In the interregnum between the initial publication of this book in the late ’80s and the quarter century follow up afterword included in this edition from about a decade ago, Lynch had become renowned and famous in wine circles (apparently) as his opinions and attitudes towards wine were borne out not only by the premium parts of that industry in the time that followed, but have – over the past few years in particular – filtered down (that’s a little gag because he is against filtering wine) to the general wine-buying populace.
Kermit Lynch has probably had more influence on the wine we millenial hipsters (with our lack of assets or hope or youth) quaff down at the artisanal ramen bar in a converted warehouse (which is probably owned by a hedge fund or something) round the corner, than have had many other people with more famous wine names.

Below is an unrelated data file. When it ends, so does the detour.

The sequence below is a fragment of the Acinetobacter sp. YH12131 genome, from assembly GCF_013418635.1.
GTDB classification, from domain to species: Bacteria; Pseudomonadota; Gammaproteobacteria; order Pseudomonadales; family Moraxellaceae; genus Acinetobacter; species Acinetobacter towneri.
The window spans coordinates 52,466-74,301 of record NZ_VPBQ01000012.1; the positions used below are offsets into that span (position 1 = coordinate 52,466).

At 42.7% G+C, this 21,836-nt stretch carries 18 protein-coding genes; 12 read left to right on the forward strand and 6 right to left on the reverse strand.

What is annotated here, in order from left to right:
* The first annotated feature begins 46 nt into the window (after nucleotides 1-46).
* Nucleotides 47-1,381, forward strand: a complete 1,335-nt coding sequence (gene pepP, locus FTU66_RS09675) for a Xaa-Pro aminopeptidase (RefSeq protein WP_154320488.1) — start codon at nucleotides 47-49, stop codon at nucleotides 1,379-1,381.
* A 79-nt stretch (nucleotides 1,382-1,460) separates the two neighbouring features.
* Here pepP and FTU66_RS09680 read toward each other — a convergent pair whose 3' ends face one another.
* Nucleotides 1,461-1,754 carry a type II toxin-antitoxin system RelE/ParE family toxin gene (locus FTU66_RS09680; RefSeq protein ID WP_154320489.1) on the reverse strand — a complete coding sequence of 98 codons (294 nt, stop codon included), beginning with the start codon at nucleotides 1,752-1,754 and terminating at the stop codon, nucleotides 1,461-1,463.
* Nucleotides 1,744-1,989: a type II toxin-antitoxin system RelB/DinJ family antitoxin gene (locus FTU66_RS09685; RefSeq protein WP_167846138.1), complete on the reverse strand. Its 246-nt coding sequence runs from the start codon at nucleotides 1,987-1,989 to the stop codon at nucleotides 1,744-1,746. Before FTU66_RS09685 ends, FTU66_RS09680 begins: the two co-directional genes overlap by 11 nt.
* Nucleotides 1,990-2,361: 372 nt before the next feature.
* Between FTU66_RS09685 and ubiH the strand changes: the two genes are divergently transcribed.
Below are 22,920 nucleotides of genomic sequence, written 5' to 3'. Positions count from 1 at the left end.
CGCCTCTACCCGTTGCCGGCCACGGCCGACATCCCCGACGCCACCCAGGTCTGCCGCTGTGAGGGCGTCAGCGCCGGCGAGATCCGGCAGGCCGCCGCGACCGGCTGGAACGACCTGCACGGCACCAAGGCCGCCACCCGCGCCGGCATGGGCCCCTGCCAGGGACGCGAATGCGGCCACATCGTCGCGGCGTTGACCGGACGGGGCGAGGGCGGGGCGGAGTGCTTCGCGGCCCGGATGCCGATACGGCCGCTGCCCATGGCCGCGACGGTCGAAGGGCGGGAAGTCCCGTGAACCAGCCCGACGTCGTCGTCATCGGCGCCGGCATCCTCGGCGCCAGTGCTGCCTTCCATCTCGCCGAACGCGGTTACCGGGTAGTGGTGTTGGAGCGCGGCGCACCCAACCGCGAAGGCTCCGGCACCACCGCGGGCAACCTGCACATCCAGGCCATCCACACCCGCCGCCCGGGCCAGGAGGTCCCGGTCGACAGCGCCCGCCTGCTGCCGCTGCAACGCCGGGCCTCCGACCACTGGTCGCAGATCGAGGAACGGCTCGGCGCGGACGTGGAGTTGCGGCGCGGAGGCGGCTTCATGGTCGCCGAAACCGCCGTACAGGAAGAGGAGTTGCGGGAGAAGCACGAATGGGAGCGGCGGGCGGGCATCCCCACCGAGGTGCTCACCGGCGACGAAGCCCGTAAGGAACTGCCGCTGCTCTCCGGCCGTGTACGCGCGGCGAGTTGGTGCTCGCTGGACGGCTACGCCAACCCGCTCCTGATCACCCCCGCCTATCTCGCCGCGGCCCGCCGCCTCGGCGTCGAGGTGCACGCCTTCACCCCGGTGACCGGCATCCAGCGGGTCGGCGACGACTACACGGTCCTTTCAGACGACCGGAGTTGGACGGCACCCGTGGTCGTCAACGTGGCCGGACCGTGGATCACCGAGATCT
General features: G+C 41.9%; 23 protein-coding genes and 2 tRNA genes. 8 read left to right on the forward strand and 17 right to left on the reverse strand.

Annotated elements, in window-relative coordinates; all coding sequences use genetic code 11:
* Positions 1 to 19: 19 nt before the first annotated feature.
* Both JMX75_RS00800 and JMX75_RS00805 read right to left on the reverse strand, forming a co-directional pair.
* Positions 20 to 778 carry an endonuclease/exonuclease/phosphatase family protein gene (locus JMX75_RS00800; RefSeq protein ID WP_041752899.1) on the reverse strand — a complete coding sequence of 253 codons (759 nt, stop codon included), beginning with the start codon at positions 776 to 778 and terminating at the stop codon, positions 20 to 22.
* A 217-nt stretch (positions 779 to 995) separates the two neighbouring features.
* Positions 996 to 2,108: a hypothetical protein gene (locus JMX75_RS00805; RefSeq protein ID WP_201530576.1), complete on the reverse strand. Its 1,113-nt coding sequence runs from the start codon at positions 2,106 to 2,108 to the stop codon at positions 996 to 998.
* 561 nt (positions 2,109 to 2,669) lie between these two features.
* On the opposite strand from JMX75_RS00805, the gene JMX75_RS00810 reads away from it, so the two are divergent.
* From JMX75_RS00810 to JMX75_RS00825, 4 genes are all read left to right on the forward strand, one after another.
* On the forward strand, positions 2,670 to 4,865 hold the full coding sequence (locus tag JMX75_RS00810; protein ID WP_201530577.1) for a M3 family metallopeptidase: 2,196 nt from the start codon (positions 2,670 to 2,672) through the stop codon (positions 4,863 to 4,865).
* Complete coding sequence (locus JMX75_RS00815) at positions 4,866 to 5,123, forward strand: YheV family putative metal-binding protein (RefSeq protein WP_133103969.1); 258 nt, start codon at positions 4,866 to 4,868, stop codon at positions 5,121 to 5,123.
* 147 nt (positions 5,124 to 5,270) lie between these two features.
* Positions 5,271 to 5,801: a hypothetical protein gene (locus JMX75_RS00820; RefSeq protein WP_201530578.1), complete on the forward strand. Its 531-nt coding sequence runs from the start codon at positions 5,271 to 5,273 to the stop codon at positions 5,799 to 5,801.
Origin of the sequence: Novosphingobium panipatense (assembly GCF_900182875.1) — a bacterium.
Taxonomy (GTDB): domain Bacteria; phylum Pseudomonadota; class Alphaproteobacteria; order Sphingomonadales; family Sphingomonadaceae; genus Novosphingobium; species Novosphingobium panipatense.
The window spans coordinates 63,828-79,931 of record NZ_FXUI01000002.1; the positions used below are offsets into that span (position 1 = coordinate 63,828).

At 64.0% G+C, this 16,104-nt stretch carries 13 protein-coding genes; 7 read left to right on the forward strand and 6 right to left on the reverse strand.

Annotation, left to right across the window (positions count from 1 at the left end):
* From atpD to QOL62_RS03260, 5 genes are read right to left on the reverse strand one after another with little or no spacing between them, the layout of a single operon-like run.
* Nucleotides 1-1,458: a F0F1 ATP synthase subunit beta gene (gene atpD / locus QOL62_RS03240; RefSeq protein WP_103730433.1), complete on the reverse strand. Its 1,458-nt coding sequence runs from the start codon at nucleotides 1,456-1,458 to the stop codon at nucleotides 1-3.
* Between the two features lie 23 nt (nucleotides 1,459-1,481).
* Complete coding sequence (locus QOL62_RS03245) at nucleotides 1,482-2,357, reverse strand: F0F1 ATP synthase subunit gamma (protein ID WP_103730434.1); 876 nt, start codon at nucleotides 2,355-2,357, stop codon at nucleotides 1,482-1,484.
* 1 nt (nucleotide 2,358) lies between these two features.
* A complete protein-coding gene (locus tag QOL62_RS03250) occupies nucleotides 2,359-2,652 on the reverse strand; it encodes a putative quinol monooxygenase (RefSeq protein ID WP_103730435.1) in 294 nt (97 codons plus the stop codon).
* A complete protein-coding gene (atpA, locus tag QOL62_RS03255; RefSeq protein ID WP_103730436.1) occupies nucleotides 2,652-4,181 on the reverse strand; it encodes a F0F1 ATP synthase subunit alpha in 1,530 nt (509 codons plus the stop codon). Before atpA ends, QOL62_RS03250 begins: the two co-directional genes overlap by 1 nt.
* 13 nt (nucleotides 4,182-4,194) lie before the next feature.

It is thanks to Lynch (not solely, of course, but he made these types of wine popular in California, from where – with both Hollywood and Silicon Valley – the rest of world gets its cultural and ideological cues) that we have all been exposed to the following things:
Natural wine, organic wine, biodynamic wine, wine made using traditional, artisanal methods rather than wine made following scientific and chemical recipes, wine that is suited to and wedded to the place in which it is produced, wine that is transported internationally using refrigerated transport, wine that is, in essence, still alive in the bottle when it reaches the consumer’s hand.
These are all things that ol’ Kermit helped to bring to prominence. Especially according to Kermit Lynch.